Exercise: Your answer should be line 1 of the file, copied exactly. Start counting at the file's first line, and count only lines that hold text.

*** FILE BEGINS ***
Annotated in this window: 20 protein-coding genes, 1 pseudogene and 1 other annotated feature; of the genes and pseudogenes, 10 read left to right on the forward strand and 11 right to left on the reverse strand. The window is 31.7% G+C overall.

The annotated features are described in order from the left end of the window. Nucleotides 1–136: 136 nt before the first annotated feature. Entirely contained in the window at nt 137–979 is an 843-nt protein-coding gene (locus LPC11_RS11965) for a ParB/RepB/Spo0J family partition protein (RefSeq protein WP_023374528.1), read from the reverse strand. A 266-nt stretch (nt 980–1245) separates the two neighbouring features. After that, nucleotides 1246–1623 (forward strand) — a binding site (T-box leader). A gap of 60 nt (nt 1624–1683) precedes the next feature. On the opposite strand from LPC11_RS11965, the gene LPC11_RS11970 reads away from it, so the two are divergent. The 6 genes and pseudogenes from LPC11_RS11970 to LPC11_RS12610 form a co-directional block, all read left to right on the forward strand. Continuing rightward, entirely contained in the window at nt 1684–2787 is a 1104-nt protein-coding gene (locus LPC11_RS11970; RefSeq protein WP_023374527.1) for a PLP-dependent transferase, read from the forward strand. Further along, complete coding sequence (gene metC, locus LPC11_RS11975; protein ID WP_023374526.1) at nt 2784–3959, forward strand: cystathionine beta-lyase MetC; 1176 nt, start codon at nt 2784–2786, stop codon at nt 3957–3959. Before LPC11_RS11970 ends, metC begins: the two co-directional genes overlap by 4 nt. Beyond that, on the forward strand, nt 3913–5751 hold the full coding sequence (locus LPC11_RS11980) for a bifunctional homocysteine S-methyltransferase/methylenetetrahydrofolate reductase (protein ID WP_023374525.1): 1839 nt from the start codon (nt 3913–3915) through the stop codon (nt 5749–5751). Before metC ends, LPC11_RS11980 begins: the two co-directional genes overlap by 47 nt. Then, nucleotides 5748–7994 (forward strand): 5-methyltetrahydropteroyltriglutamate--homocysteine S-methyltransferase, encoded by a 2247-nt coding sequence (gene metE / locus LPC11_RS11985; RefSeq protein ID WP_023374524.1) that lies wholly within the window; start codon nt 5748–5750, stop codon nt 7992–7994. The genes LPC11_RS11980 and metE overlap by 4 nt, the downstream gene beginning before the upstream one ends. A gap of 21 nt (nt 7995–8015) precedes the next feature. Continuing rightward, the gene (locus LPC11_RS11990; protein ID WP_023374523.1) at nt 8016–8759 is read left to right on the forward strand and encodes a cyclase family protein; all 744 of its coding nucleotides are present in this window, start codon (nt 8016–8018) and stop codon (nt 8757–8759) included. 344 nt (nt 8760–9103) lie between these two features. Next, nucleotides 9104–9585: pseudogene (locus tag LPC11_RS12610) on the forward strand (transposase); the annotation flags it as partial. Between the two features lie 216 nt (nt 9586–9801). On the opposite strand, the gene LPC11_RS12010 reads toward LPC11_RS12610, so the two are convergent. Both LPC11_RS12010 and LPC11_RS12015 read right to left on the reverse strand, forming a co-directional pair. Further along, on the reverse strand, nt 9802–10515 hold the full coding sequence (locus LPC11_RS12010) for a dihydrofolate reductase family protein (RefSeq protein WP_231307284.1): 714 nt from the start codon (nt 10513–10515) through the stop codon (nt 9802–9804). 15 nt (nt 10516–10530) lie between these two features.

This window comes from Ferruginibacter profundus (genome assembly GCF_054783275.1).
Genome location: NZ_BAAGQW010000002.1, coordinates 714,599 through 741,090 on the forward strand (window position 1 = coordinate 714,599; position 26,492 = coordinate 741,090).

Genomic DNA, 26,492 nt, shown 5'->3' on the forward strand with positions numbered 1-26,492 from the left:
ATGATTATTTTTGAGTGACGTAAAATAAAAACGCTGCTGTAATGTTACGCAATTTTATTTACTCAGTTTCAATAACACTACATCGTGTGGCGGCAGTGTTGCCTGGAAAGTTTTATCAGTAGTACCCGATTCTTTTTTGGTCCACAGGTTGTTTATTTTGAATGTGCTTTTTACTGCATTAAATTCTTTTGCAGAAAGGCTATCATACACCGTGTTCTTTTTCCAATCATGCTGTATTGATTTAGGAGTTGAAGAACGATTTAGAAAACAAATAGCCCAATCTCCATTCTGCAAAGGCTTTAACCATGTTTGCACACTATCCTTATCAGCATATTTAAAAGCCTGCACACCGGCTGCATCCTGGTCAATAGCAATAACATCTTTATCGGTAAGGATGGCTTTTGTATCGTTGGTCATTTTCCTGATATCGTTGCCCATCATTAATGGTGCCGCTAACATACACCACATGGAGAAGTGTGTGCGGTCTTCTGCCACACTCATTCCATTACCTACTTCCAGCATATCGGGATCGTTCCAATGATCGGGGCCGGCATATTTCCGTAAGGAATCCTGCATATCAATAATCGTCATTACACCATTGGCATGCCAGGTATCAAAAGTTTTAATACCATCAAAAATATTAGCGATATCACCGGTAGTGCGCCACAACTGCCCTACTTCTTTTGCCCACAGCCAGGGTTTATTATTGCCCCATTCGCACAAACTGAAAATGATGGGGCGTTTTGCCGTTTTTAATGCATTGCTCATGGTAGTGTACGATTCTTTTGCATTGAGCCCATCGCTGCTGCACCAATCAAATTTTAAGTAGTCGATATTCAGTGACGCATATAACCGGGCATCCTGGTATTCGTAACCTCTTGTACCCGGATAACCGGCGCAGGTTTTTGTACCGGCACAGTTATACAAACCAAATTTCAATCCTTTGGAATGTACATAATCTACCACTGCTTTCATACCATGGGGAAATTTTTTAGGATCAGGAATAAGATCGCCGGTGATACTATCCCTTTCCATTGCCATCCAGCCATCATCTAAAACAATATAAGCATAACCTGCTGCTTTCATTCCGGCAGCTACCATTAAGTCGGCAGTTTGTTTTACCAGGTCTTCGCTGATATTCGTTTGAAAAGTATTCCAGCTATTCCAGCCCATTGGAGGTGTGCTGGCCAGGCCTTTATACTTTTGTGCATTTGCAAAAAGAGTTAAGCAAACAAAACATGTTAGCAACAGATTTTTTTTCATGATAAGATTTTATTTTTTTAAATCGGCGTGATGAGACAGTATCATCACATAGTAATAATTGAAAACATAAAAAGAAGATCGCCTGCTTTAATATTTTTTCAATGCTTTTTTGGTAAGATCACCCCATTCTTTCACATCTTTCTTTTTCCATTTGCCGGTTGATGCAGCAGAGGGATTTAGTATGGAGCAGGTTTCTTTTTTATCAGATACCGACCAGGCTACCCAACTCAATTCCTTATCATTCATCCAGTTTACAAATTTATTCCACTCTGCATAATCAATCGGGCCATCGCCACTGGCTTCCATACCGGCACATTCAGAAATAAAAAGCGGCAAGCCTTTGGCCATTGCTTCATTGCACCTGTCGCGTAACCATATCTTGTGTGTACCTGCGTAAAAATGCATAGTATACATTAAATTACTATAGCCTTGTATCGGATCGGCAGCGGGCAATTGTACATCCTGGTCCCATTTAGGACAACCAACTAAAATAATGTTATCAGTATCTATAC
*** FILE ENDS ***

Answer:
Annotated in this window: 20 protein-coding genes, 1 pseudogene and 1 other annotated feature; of the genes and pseudogenes, 10 read left to right on the forward strand and 11 right to left on the reverse strand. The window is 31.7% G+C overall.